“Shin-Gi-Tai” (“Heart-Technique-Physique”) — those three words can be found all over the sumo world.
Encapsulating what it takes to be a great rikishi, the phrase is inscribed on signboards, ceremonial aprons and in countless other places in Japan’s national sport.
While being big or adept at either pushing or grappling are advantages in sumo, heart is by far the most important of the three elements.
A wrestler can overcome a lack of size or limited technical ability, but if they don’t have the will to win, then progress up the rankings isn’t going to happen.
Heart also includes self-belief, as well as an ability to channel focus at a high level.
In a sport where bouts are over in a matter of seconds, any kind of doubt or hesitation inevitably leads to a loss. A rikishi needs to block out distractions, both external and internal, and put aside any thoughts about losing.
In conversations with dozens of sumo stars over the past twenty years, what always shines through is a singular focus and utter refusal to countenance failure.
It’s not something which is unique to sumo, however. In pretty much any sport that pits two athletes against each other in direct competition, the person who wants it more will come out on top every single time.
Being a professional at the highest levels of sports requires intense concentration and dedication. As the old saying goes, everyone has the will to win, but few have the will to do what is needed to win.
What sets sumo apart, however, is the requirement for a very different kind of mental toughness.
A lot gets written about the harshness of the sumo lifestyle, but most people aren’t aware of the sheer intensity of the daily onslaught on a rikishi’s body and mind.
If I could sum up the experience of sumo in a single word it would be “pain.” Every single morning wrestlers get put through the ringer. Battered and bruised, the lower rankers then have to serve their seniors and do a whole host of chores before getting time to collapse into bed for a nap.
Even with efforts to eliminate violence, the emotional and psychological stresses are never ending. Deprived of all autonomy, it’s not uncommon for younger wrestlers to find themselves on the end of a nonstop stream of abuse and bullying. Appealing to higher authorities generally does nothing but portray them as weak in the eyes of men who all went through worse in their own active days.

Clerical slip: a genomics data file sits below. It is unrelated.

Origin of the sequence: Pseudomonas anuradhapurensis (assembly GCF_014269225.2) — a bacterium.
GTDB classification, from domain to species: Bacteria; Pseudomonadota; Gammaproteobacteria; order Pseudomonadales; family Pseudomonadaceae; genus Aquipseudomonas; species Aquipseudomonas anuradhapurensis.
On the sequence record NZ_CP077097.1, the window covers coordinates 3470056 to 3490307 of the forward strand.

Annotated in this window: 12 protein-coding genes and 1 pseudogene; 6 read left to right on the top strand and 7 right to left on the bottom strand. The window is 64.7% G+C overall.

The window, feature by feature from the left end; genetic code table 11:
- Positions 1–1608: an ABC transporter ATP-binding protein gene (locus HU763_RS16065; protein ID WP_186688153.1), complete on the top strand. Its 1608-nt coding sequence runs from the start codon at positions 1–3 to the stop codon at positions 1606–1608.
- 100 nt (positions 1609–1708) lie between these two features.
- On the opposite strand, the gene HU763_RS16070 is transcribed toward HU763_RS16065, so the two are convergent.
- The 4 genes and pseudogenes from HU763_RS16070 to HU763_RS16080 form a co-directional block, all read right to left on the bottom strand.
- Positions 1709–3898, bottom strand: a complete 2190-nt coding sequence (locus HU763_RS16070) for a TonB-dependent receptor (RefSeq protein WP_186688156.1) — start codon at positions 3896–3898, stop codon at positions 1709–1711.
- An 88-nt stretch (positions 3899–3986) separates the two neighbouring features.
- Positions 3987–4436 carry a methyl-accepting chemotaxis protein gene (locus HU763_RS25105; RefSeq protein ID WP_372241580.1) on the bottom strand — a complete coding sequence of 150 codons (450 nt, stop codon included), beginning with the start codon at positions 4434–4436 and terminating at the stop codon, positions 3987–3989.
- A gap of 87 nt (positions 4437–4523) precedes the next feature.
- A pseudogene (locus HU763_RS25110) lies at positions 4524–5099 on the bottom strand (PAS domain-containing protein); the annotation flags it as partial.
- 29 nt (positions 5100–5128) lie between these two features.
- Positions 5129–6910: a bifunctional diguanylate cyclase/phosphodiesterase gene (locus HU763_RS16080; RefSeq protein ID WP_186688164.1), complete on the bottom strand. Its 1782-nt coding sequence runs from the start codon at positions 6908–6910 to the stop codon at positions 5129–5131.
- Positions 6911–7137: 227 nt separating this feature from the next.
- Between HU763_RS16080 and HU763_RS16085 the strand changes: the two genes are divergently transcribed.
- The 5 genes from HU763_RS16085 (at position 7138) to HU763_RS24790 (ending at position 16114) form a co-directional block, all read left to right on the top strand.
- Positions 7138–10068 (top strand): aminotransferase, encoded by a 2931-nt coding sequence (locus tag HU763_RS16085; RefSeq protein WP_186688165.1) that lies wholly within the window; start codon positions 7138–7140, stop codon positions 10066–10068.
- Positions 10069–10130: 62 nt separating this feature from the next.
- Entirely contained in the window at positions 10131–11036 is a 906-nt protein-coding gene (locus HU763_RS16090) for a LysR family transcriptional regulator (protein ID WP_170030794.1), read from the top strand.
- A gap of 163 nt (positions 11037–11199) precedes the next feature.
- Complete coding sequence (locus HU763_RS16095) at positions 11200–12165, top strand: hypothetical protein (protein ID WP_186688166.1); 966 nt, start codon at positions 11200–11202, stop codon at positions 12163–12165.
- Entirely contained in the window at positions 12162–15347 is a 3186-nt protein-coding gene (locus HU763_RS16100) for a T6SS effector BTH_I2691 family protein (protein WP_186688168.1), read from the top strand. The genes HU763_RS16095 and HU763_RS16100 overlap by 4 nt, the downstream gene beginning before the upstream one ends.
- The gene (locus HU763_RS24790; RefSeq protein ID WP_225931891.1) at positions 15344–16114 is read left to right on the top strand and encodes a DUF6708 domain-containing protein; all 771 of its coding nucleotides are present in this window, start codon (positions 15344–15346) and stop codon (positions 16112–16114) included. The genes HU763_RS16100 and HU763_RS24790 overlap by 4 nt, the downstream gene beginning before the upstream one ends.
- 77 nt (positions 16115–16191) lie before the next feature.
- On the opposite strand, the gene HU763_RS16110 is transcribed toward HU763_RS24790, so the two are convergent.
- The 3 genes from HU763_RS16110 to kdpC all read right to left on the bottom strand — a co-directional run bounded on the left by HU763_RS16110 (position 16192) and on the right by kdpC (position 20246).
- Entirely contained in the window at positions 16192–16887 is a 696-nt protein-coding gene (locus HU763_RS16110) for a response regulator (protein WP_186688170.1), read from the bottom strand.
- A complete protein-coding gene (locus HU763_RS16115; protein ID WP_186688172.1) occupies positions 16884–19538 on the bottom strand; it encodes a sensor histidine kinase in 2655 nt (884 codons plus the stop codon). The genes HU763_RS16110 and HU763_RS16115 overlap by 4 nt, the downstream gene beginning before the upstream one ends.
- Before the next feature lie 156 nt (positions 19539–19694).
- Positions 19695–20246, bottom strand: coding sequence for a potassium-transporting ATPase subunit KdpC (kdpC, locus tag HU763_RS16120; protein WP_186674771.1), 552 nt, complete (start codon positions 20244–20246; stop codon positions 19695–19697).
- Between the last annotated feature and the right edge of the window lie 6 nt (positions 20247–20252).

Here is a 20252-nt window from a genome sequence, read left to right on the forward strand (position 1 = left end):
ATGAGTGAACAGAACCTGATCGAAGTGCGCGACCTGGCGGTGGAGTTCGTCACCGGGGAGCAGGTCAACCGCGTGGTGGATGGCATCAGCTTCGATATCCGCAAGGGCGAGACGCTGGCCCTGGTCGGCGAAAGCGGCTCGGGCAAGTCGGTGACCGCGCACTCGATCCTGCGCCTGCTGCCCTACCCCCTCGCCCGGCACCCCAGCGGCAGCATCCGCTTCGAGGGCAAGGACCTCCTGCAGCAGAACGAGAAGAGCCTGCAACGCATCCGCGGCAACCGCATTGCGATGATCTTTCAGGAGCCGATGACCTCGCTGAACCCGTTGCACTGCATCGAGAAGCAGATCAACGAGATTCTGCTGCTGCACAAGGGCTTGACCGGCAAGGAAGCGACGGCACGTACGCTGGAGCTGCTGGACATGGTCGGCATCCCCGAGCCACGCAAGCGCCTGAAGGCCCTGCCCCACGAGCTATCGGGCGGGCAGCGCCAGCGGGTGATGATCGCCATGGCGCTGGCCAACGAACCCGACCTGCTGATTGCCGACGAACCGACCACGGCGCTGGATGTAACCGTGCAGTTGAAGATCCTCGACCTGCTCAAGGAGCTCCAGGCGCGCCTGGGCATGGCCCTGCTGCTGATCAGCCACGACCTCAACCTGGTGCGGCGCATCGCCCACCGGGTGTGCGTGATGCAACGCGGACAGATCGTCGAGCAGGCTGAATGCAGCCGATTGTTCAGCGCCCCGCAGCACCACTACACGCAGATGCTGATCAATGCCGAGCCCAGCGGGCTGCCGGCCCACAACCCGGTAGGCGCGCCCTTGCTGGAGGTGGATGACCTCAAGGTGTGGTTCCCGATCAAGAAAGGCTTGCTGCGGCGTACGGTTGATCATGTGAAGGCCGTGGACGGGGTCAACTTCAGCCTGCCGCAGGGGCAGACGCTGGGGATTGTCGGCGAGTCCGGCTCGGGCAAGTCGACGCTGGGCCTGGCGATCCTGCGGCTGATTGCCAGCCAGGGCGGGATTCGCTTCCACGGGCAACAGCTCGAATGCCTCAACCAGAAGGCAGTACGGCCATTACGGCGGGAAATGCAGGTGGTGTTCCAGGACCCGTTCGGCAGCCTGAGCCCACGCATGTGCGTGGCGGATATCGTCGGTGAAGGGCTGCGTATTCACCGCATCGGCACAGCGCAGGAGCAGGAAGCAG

In most other professional sports there is a support structure to help athletes cope with its inherent pressures and strains. In sumo things are set up in a far more Darwinian way.
Once you really see what many younger wrestlers go through, the high washout rate is no longer surprising.
It’s not all roses when you make it to the paid ranks either.
Heaven and hell are the well known descriptors for life in the top two (salaried) divisions or the four lower (unpaid) divisions respectively, but life as a sekitori is far from what many people would consider paradise.
Although they have (relatively more) freedom and a decent salary, men in the makuuchi and jūryō divisions can never relax. A couple of bad tournaments and they could find themselves back down in the lower ranks, with all income and privileges stripped away. Having a family or mortgage, the fear of injury or a decline in form, constantly hangs over you like the Sword of Damocles.
As with well known stars in other sports, having to read criticism of yourself in the papers, or watch talking heads on TV dissect your performances and highlight your failures can be wearing. Some, of course, understand it’s part of the game, but for those who take such things to heart there is no opportunity to state your case or fire back in your own defense. Any deviation from the stoic demeanor expected of a rikishi will only make things worse.
The pressure only intensifies the higher you go.
Everyone knows yokozuna are held to almost impossible standards of decorum and behavior, both inside and outside the ring, but they aren’t the only ones who have to sacrifice almost everything for their rank.
Missed funerals for family members are common for ozeki, or rikishi in the higher ranks, especially if they occur during a tournament. In May 1956, ozeki Wakanohana competed in the tournament, despite the sudden death of his four-year-old son just before it got underway. Dealing with a loss that would crush most people, he put his grief to one side and carried out his duty.
Coming from another country also adds the weight of representing that nation. Egyptian Osunaarashi was the first Arab rikishi and as a prominent Muslim received an almost constant stream of abusive and racist messages, especially when freelance journalist Kenji Goto was beheaded by the Islamic State.
For men who are in their early 20s, such pressures can be almost crippling and many missed tournaments and collapses in form can be attributed to mental as well as physical damage.
The effects can last long after a rikishi retires as well. I personally know several former professionals who still display all the signs of PTSD, years after their active careers came to a close.
Sumo is an incredible sport, and one that deserves the passion and love it receives, but fans and media members alike should never forget just how much rikishi are sacrificing for what, at the end of the day, is essentially our entertainment.